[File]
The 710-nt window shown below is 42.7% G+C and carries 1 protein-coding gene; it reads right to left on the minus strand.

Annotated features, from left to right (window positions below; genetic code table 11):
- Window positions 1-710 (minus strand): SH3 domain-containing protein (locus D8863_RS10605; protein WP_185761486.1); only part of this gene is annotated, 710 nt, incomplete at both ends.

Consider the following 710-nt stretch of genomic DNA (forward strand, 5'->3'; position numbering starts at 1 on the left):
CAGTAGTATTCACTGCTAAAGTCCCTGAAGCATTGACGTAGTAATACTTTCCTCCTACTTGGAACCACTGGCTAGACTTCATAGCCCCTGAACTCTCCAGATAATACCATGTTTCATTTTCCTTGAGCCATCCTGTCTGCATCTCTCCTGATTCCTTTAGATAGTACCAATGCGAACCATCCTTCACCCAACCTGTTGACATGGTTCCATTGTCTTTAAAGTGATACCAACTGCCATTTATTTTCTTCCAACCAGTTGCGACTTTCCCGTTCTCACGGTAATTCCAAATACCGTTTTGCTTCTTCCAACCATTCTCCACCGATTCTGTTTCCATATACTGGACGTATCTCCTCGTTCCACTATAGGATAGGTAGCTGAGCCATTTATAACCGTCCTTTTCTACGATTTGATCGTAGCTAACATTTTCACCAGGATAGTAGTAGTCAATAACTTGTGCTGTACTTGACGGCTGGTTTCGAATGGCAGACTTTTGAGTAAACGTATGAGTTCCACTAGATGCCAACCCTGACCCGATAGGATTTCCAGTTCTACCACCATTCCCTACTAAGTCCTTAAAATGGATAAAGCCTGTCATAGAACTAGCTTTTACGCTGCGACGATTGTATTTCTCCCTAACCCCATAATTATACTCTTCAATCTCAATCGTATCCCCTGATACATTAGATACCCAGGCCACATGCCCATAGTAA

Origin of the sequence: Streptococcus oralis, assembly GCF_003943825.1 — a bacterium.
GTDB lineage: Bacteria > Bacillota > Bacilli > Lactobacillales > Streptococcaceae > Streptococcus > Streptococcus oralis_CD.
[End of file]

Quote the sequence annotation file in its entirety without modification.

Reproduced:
The 710-nt window shown below is 42.7% G+C and carries 1 protein-coding gene; it reads right to left on the minus strand.

Annotated features, from left to right (window positions below; genetic code table 11):
- Window positions 1-710 (minus strand): SH3 domain-containing protein (locus D8863_RS10605; protein WP_185761486.1); only part of this gene is annotated, 710 nt, incomplete at both ends.

Consider the following 710-nt stretch of genomic DNA (forward strand, 5'->3'; position numbering starts at 1 on the left):
CAGTAGTATTCACTGCTAAAGTCCCTGAAGCATTGACGTAGTAATACTTTCCTCCTACTTGGAACCACTGGCTAGACTTCATAGCCCCTGAACTCTCCAGATAATACCATGTTTCATTTTCCTTGAGCCATCCTGTCTGCATCTCTCCTGATTCCTTTAGATAGTACCAATGCGAACCATCCTTCACCCAACCTGTTGACATGGTTCCATTGTCTTTAAAGTGATACCAACTGCCATTTATTTTCTTCCAACCAGTTGCGACTTTCCCGTTCTCACGGTAATTCCAAATACCGTTTTGCTTCTTCCAACCATTCTCCACCGATTCTGTTTCCATATACTGGACGTATCTCCTCGTTCCACTATAGGATAGGTAGCTGAGCCATTTATAACCGTCCTTTTCTACGATTTGATCGTAGCTAACATTTTCACCAGGATAGTAGTAGTCAATAACTTGTGCTGTACTTGACGGCTGGTTTCGAATGGCAGACTTTTGAGTAAACGTATGAGTTCCACTAGATGCCAACCCTGACCCGATAGGATTTCCAGTTCTACCACCATTCCCTACTAAGTCCTTAAAATGGATAAAGCCTGTCATAGAACTAGCTTTTACGCTGCGACGATTGTATTTCTCCCTAACCCCATAATTATACTCTTCAATCTCAATCGTATCCCCTGATACATTAGATACCCAGGCCACATGCCCATAGTAA

Origin of the sequence: Streptococcus oralis, assembly GCF_003943825.1 — a bacterium.
GTDB lineage: Bacteria > Bacillota > Bacilli > Lactobacillales > Streptococcaceae > Streptococcus > Streptococcus oralis_CD.